I am cold rolling bi-metal steel coils (Copper Alloy on steelback). My
challenge is correlating the finished steel hardness with the percent
reduction. I need this to choose the proper steel size to begin with
to ultimately achieve the proper final hardness and size.
I'm an engineer and not an experienced metalurgist. I assume there
curves or formulas available to determine the steel hardness vs %
reduction? Does anybody know where I can find these and what other
factors I should be considering in this process?
Bascially your final as-rolled hardness is a fuction of the orginal
input hardness transformed by the metal flow model base on the amount
of strain (%reduction).
Some stress verses strain curves are published ASM International in a
book (check the web site). Unfortunately these will be next to
useless fo you. Standard hardness verses % reduction curves (really
plots) from steel companies (if you can find them!!) are only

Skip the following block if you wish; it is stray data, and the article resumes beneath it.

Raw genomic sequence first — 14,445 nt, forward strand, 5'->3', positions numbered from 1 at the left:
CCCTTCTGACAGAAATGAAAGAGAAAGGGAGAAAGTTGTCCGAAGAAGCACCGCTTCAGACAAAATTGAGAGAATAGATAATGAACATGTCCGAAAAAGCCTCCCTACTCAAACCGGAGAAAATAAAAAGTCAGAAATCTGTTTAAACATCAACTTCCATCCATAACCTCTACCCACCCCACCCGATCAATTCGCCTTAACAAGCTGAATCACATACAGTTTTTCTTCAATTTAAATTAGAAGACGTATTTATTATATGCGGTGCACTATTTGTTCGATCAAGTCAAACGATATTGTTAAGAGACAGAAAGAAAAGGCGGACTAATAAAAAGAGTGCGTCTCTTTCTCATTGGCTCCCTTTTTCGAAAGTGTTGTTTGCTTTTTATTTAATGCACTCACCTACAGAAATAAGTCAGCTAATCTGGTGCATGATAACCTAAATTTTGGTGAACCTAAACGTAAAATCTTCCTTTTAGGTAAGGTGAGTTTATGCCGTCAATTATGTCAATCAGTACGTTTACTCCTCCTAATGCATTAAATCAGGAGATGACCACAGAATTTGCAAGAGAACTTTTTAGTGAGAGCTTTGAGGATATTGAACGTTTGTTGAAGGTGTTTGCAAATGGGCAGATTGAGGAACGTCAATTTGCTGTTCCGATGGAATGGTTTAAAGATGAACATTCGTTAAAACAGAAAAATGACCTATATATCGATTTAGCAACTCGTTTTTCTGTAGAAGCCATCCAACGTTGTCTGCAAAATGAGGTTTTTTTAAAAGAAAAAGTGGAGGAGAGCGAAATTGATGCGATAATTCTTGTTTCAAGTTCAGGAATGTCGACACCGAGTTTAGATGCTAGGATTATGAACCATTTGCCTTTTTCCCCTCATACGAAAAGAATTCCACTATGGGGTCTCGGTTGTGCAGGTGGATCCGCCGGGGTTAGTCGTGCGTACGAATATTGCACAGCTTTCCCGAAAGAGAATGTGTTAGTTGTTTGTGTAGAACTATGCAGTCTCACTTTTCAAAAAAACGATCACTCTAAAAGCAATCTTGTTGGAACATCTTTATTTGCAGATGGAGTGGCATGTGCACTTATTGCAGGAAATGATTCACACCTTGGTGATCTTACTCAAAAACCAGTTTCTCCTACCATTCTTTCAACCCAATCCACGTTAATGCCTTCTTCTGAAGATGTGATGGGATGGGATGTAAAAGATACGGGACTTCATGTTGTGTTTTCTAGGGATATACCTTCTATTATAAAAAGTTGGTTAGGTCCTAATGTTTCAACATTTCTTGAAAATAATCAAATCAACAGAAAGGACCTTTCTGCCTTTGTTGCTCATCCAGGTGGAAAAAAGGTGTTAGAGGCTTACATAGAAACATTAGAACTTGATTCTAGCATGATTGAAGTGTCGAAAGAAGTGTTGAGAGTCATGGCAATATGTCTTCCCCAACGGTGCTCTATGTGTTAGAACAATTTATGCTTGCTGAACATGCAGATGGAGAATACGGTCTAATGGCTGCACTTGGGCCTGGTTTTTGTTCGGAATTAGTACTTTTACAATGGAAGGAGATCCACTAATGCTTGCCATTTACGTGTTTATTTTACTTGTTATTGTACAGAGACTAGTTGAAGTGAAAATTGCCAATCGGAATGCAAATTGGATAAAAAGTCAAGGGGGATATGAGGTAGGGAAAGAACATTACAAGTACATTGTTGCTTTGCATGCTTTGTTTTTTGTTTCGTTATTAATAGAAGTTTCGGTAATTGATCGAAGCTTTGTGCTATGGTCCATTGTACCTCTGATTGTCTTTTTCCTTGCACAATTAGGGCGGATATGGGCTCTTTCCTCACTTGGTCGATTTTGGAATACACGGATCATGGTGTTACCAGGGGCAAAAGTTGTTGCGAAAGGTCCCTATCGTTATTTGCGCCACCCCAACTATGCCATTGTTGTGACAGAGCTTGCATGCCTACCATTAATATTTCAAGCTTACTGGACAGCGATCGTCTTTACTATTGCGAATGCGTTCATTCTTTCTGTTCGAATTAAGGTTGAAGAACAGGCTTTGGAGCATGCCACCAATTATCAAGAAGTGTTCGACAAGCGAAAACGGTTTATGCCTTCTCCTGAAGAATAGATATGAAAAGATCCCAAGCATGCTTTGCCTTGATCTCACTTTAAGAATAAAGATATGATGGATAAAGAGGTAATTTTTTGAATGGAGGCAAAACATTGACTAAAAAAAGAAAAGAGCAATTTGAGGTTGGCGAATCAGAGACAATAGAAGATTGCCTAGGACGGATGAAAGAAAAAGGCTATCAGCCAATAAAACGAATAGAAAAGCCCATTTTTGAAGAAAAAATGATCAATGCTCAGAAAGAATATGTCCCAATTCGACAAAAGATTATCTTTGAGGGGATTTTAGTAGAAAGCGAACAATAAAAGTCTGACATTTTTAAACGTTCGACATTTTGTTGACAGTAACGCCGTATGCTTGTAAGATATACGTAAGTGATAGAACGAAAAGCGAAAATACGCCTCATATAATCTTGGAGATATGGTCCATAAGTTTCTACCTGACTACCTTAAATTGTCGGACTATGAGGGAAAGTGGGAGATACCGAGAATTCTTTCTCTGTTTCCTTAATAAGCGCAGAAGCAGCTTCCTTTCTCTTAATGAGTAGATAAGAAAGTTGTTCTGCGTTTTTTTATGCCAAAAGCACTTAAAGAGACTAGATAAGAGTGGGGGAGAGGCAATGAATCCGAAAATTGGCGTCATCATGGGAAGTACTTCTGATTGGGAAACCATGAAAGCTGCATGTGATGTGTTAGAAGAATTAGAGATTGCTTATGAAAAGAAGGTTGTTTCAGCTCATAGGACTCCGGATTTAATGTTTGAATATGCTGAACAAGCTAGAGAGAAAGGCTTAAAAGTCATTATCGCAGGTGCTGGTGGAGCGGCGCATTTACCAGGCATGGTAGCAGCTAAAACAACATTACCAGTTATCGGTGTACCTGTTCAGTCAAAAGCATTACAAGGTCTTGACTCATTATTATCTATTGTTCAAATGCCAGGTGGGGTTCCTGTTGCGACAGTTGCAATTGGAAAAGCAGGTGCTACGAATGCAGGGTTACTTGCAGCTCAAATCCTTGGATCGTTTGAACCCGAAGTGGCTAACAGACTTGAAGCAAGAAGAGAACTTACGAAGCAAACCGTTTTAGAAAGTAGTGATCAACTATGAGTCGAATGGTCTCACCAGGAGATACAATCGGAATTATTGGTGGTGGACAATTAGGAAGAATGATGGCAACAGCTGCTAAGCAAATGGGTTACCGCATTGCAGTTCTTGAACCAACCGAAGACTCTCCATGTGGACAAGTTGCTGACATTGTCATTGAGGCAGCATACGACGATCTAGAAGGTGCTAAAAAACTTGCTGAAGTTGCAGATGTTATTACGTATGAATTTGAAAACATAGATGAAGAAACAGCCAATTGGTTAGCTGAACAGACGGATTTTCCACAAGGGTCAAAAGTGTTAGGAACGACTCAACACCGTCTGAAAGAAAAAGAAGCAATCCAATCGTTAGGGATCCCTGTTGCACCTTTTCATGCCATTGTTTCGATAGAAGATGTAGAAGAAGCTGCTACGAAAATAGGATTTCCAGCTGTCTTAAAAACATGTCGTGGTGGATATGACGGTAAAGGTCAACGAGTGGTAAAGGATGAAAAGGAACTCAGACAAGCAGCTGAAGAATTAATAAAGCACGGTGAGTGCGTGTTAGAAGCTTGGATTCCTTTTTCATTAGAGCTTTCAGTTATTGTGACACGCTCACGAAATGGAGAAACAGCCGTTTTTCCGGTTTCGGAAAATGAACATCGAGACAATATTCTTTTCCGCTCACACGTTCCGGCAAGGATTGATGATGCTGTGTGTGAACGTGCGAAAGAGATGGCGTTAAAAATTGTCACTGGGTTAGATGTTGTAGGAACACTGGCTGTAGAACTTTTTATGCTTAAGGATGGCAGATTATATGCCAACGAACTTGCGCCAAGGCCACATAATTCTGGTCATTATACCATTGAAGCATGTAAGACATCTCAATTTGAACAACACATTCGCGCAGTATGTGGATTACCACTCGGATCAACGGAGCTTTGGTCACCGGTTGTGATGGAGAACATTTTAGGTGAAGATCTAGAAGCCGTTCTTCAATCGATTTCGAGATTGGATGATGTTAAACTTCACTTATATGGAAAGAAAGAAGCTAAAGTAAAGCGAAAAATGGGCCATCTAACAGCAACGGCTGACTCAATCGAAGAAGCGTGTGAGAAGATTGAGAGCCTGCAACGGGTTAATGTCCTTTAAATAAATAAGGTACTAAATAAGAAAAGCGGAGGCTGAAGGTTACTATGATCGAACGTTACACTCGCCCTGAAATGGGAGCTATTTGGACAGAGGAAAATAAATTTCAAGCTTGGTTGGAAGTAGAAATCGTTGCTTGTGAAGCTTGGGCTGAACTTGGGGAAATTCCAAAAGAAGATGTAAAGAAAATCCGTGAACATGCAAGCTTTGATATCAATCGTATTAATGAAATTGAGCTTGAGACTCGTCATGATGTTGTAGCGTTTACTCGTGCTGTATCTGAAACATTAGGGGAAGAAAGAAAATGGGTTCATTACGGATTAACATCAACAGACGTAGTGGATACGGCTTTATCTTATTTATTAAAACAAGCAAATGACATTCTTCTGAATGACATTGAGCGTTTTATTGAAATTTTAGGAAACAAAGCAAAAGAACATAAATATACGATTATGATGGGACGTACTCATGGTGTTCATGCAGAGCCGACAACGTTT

applicable to their machinary due to redundant deformation.
What you really need is a metal flow model. Generally for steels
hardness follows the tensile strength (other will say yield strength
but they don't realize that it only applies to the annealed state -
they are ignorant of the process of work hardnening).
The metal flow model for you case must use tensile strength (not
hardness - hardness is not a ratio scale - has no zero!) can convert to
hardness (using tables from per ASTM A360 or SAE J417)
For % reduction e (measured in true strain only!!!)
OCRT=3DICRT* exp (e) for en
ICRT =3D Input Cold Rolled Tensile Strength (from input hardness)
OCRT =3D Output Cold Rolled Tensile strength (can convert to hardness)
e =3D natural or true strain from rolling =3D ln (input thickness/output
thickness) + Redundent strain
n =3D necking strain - strain at tensile load.
A =3D intercept factor (specific to steel) - in ksi or N/mm=B2 units
B =3D post necking strain hardening factor (specific to steel)
ksi/strain or N/mm=B2/strain
Actually it would be easier IMHO to plot these surves from your product
using the flow model above rather than search for data.
Ed Vojcak PE